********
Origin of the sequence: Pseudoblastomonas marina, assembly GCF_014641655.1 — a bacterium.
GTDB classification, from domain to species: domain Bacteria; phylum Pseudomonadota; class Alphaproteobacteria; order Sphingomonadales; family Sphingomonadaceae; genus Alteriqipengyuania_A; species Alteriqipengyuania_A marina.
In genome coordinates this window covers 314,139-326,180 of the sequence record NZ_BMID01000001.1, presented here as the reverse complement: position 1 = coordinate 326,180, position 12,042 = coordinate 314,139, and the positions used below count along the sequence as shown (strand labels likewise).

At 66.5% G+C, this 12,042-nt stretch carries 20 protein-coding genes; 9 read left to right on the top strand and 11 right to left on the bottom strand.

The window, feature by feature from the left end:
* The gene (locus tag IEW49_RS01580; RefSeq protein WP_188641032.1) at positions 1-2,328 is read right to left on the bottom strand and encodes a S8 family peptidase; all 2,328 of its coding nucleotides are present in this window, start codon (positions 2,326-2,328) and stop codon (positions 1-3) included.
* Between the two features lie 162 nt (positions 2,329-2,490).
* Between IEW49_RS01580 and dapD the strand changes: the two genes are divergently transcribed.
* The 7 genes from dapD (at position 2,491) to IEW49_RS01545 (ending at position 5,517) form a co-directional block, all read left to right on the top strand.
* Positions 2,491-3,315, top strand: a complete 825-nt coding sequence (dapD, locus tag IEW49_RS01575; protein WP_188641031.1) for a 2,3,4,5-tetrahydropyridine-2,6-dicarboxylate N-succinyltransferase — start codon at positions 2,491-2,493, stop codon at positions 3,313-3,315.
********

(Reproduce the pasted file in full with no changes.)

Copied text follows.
Origin of the sequence: Pseudoblastomonas marina, assembly GCF_014641655.1 — a bacterium.
GTDB classification, from domain to species: domain Bacteria; phylum Pseudomonadota; class Alphaproteobacteria; order Sphingomonadales; family Sphingomonadaceae; genus Alteriqipengyuania_A; species Alteriqipengyuania_A marina.
In genome coordinates this window covers 314,139-326,180 of the sequence record NZ_BMID01000001.1, presented here as the reverse complement: position 1 = coordinate 326,180, position 12,042 = coordinate 314,139, and the positions used below count along the sequence as shown (strand labels likewise).

At 66.5% G+C, this 12,042-nt stretch carries 20 protein-coding genes; 9 read left to right on the top strand and 11 right to left on the bottom strand.

The window, feature by feature from the left end:
* The gene (locus tag IEW49_RS01580; RefSeq protein WP_188641032.1) at positions 1-2,328 is read right to left on the bottom strand and encodes a S8 family peptidase; all 2,328 of its coding nucleotides are present in this window, start codon (positions 2,326-2,328) and stop codon (positions 1-3) included.
* Between the two features lie 162 nt (positions 2,329-2,490).
* Between IEW49_RS01580 and dapD the strand changes: the two genes are divergently transcribed.
* The 7 genes from dapD (at position 2,491) to IEW49_RS01545 (ending at position 5,517) form a co-directional block, all read left to right on the top strand.
* Positions 2,491-3,315, top strand: a complete 825-nt coding sequence (dapD, locus tag IEW49_RS01575; protein WP_188641031.1) for a 2,3,4,5-tetrahydropyridine-2,6-dicarboxylate N-succinyltransferase — start codon at positions 2,491-2,493, stop codon at positions 3,313-3,315.